A few of still have vivid memories of what a horribly difficult year 1968 was. The Vietnam War was raging, the TET offensive killed thousands, and riots were happening on university campuses across the United States. In some cases, the spring semester of 1968 was stopped short due to the burning of buildings and the dangers of going to class or living on these campuses. Then came the horror of two assassinations, Martin Luther King, Jr. in April and Robert Kennedy in June. Since it was an election year, the Republican and Democratic conventions were held, each met with dangerous and desperate demonstrations, many of which ended in riots.
Yes, 1968 was a year of trouble, confusion, anger, and violence in many parts of the United States. Some of us who were teenagers at the time thought the whole world might be completely unraveling before our eyes. It was scary, and yet we as a nation somehow found it within us to keep going, to survive, to thrive in some ways, and to reinvest ourselves in the hope for a better future.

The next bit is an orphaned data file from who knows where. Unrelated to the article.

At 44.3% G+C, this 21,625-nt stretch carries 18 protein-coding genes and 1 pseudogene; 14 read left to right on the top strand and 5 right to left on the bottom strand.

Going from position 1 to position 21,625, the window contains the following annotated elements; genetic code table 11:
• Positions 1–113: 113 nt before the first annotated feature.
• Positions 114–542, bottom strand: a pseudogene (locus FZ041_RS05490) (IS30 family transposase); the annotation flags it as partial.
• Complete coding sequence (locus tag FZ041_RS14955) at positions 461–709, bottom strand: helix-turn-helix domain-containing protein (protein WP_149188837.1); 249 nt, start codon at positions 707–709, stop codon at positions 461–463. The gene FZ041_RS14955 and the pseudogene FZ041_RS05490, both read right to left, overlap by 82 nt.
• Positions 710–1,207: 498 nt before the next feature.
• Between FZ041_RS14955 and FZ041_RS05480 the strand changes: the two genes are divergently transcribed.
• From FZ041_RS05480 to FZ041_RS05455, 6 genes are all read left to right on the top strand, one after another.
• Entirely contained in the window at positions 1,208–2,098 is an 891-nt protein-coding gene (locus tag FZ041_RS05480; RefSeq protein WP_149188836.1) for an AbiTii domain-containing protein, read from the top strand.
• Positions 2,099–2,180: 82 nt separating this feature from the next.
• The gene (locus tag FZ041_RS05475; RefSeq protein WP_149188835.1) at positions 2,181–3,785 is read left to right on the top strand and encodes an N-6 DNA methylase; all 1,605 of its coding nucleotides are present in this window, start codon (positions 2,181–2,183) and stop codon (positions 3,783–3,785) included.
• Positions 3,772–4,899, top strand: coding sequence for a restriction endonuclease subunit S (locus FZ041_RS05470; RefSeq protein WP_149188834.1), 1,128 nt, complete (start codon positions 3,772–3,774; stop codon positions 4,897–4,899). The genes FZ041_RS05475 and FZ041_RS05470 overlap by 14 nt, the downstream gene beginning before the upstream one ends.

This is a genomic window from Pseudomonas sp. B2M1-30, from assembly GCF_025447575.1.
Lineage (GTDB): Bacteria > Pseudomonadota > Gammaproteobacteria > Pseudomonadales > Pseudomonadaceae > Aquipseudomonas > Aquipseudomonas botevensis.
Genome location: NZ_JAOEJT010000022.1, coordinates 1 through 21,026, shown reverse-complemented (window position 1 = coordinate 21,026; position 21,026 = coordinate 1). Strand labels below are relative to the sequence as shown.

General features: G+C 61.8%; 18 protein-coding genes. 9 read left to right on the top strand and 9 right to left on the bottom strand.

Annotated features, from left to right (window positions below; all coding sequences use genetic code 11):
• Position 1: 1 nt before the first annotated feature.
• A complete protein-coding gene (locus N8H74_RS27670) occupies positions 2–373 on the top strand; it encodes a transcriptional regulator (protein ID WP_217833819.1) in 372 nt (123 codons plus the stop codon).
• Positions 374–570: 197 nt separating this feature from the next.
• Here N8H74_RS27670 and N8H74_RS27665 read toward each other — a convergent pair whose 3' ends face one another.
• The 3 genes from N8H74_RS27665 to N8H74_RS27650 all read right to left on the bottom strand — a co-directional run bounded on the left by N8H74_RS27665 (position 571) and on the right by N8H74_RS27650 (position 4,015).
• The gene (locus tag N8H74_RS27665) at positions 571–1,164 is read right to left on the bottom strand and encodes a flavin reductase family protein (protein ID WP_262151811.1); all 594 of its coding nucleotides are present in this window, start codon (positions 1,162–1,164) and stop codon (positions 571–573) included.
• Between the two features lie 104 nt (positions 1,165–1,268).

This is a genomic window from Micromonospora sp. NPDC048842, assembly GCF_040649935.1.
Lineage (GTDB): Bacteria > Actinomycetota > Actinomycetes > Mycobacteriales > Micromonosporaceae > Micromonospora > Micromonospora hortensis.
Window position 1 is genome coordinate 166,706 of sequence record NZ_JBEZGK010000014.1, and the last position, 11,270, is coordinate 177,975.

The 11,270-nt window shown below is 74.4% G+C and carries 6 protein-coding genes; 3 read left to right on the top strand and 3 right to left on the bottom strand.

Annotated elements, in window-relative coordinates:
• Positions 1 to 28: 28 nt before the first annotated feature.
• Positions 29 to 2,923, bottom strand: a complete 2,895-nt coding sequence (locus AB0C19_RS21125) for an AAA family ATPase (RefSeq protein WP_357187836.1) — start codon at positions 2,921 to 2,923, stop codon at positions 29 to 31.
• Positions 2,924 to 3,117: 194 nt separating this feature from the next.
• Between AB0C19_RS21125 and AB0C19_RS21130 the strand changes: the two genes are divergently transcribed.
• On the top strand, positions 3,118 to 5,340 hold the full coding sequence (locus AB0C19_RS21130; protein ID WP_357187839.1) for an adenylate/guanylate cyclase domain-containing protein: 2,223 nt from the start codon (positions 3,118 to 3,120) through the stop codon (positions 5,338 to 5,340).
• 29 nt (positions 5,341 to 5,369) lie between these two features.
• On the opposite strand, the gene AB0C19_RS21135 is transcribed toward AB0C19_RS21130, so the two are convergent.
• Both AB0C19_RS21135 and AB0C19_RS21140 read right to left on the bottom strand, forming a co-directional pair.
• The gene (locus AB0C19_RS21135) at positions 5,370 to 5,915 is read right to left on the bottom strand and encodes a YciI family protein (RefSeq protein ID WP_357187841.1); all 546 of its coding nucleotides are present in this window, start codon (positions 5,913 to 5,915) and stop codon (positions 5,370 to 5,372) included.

Does any of this sound remarkably familiar?
It’s no surprise that, over the past ten months, the year 2020 has become the brunt of many sickly jokes, flippant one-liners, and rolled eyes. 2020 has been tough on many levels.
So, fifty-two years beyond 1968, we need to move on from 2020. Few of us will be sad to see this year flipped over and eclipsed by a new year; in fact, most are eager to bid 2020 goodbye.
The advent of Emmanuel occurred in the big middle of some of the known world’s scariest and most uncertain times. As if the basic struggles for food, water, and shelter were not enough for that civilization to bear, political strong-arming and human cruelty were also the givens of the day as most people lived in fear of ending up on the wrong side of brute strength or getting caught in the crossfire between enemies.
It was into this world that Jesus was born in Bethlehem, exposing all his fragility and vulnerability to an often cruel world. And that has made all the difference in two worlds.